The recent Saskatchewan Urban Municipalities Association (SUMA) convention in Regina helped a village councillor from Île-à-la-Crosse feel a bit more optimistic about the mental health crisis in the North.
Gerald Roy, who also serves as deputy mayor in the community, posted a question during the open-forum ‘bear-pit’ sessions at the meeting. This is where a dialogue took place with cabinet ministers, including Premier-elect Scott Moe, who responded to inquiries from the floor, answering in 60-second bits.
“We have high rates of suicide, with young people taking their lives on an almost daily basis…we need some assistance in the North,” Roy said when he approached the mic. “We’re doing our part, we are having discussions, we want to come up with a solution but we need your help, including the federal government’s. So please, give me some answers today that I can take to my fellow municipal constituents.”
Roy said it’s been an ongoing dialogue between northern municipal and indigenous leaders. He said there is a strong need for more direct mental health and addictions services in the northern portion of the province, with the addition of treatment centres and health professionals.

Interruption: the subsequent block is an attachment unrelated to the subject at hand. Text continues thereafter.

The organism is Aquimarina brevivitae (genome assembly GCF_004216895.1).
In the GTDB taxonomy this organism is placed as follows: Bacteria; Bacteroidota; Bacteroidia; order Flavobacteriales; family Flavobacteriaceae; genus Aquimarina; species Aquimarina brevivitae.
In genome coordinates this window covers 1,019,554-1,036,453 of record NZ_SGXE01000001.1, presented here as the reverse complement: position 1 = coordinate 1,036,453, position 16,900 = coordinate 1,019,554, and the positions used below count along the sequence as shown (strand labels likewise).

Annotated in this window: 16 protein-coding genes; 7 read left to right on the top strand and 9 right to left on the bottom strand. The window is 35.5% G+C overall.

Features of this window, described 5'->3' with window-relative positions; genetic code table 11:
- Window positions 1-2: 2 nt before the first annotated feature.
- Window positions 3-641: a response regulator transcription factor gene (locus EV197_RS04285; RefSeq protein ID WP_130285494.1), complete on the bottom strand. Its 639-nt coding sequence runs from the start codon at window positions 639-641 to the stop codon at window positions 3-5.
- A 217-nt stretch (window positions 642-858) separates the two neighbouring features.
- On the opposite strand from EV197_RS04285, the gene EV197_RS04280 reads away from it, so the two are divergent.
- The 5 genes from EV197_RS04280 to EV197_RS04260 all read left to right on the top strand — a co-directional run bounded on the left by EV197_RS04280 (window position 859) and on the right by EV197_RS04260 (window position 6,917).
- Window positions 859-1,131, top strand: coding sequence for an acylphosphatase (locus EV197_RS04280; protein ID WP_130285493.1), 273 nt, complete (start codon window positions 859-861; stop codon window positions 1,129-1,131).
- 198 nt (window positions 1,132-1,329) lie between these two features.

“I think it’s important because we see many of our young people struggling,” he said. “Even the adults do. When we see small communities struggling with those types of challenges, it hits even harder, because everybody’s related or knows everybody. The impact is tremendous and the grieving goes on for a long time.”
Greg Ottenbreit, the minister responsible for rural and remote Health said these issues are top of mind and top priority.
“These issues keep arising, and it’s been more a reactionary response up to this point, I admit that,” he said. “We’ve been adding resources as quickly as we can. We’ve done a bit more with psychiatric care, but the recruitment and retention of those professionals is a struggle.”
Moe said the topic came up in his travels during his recent campaigning in the North, and mentioned the province’s 10-year mental health and addictions plan.
“We need to have a conversation about how we’re moving on that plan,” he said. “I think it’s fair to say we have to have a conversation with our northern communities, as there are some logistical challenges to any plan that we enact.”
Roy said after hearing these responses, he’s feeling a bit more optimistic.
“I was glad Premier Moe actually took the time to respond to it,” he said. “We all have to work together, a strategy is needed, but also we need action. I think it’s the political will that will move things forward.”
He said his ultimate vision is to see a number of centres built across the North and said the programs would be stronger if they were specific to each region.
“So, do we use the land to heal? Do we use our cultural and traditional practices? I think all that has to be incorporated and all-encompassing,” Roy said. “I think it’s important and everyone has a role to play here. There’s lots of work to be done.”
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